[In process earthworks (new locks) as part of the Panama Canal Expansion]
“There is neither a single issue nor solution to how to prepare for future maritime transportation infrastructure needs… There is a plethora of studies, opinions and prognostications about what the effects of the new [Panama Canal] locks will be on trade flows, ship sizes, volumes, transshipment port development, and which U.S. ports will benefit by the new locks…It will probably take some years before it is clear exactly what changes to cargo flow, and its supporting transportation network, will result from the new locks.”
– United States Army Corp of Engineer’s Port and Inland Waterways Modernization report.
Amongst speculation on how the expansion of the Panama Canal is going to reformat the world’s trade-related infrastructure and the diverse landscapes they occupy, The U.S. Army Corps of Engineers have released their own report on the topic, called Port and Inland Waterways Modernization: Preparing for Post-Panamax Vessels. I haven’t read the document in full, but the executive summary and the preface alone (quoted at length here) are worth a look:
“What we do know is that the world economy is changing, with the pace and scope of these changes accelerating and expanding in unpredictable ways. Shifts in global alliances and political structures, the critical role of emerging technologies, the waxing and waning of the wealth of nations, and even changes to the climate and the natural environment that are impacting agricultural production and the availability of water, are all manifesting right before our very eyes.
But that is the challenge – often we don’t pick up the signals that announce many of these changes, nor truly appreciate the significance of the shifts while they are happening or understand the long-term implications associated with these permutations. It is only later, in retrospect, that we recognize some of these changes as transformative “game-changers” to the status quo we mistakenly assumed would continue into the future ad infinitum.
In fact, although many now trace the existence of today’s modern container ships to the vision of American truck magnate Malcom McLean, who deployed the first container vessel in the U.S., the converted T2 tanker Ideal X, who among us realized that when the Ideal X carried 58 containers from Port Newark, NJ to Houston, TX on its maiden voyage on April 26, 1956 that we were witnessing the beginning of a revolution in modern shipping that represented a mega-shift in world trade? In his book “The Box,” author Marc Levinson points out that “absolutely no one anticipated that containerization would open the way to vast changes in where and how goods are manufactured, that it would provide a major impetus to transport deregulation, or that it would help integrate East Asia into a world economy that previously had centered on North America.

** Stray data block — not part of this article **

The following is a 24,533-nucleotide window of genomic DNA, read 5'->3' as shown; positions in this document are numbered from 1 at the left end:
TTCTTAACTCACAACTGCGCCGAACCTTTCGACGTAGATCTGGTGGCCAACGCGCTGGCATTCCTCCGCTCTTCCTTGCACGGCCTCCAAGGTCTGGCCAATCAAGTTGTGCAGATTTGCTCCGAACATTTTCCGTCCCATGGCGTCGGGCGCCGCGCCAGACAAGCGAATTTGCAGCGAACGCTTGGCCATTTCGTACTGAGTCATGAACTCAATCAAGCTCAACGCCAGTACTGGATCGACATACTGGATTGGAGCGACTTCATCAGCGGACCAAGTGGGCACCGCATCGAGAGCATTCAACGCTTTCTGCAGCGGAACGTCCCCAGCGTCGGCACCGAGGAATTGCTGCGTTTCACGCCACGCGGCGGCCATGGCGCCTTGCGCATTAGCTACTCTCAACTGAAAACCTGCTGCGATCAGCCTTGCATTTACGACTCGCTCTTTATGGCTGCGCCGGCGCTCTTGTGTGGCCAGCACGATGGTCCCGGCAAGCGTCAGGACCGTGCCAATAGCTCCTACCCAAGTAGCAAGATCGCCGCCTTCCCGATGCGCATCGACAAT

Despite the uncertainties in timing and port-specific implications that still need to play out, the certain injection of successive new generations of post-Panamax vessels into the world fleet could be a“game-changer” for the U.S. over the long term, as it has the potential to not only provide a cost-effective complement to the intermodal transport of imports via the U.S. land bridge, while also re-shaping the service from Asia to the Mediterranean and on to the U.S. East Coast, but may also affect the highly competitive transport price structure along the Midwest to Columbia-Snake route for grain and other bulk exports bound for trans-Pacific shipping. Inland waterways play a key role in the cost efficient transport of grains, oil seeds, fertilizers, petroleum products and coal. Gulf ports play key roles in the transport of these commodities, such as New Orleans being the dominant port for the export of grains from the U.S. Therefore the expanded canal could provide a significant competitive opportunity for U.S. Gulf and South Atlantic ports and for U.S. inland waterways – if we are prepared.”
The USACE has a vested agenda in the last clause from the quote above, as the federal agency charged with the responsibility of “investigating, developing and maintaining the nation’s water and related environmental resources.” How the Corps situates the Panama Canal Expansion is of interest to us, as we have been pondering it in a similar manner: observing the emergence of a design singularity that creates a cascade of effects arriving in predictable, unforeseen and networked ways in landscapes around the world. The P.C. Expansion engineering shockwave.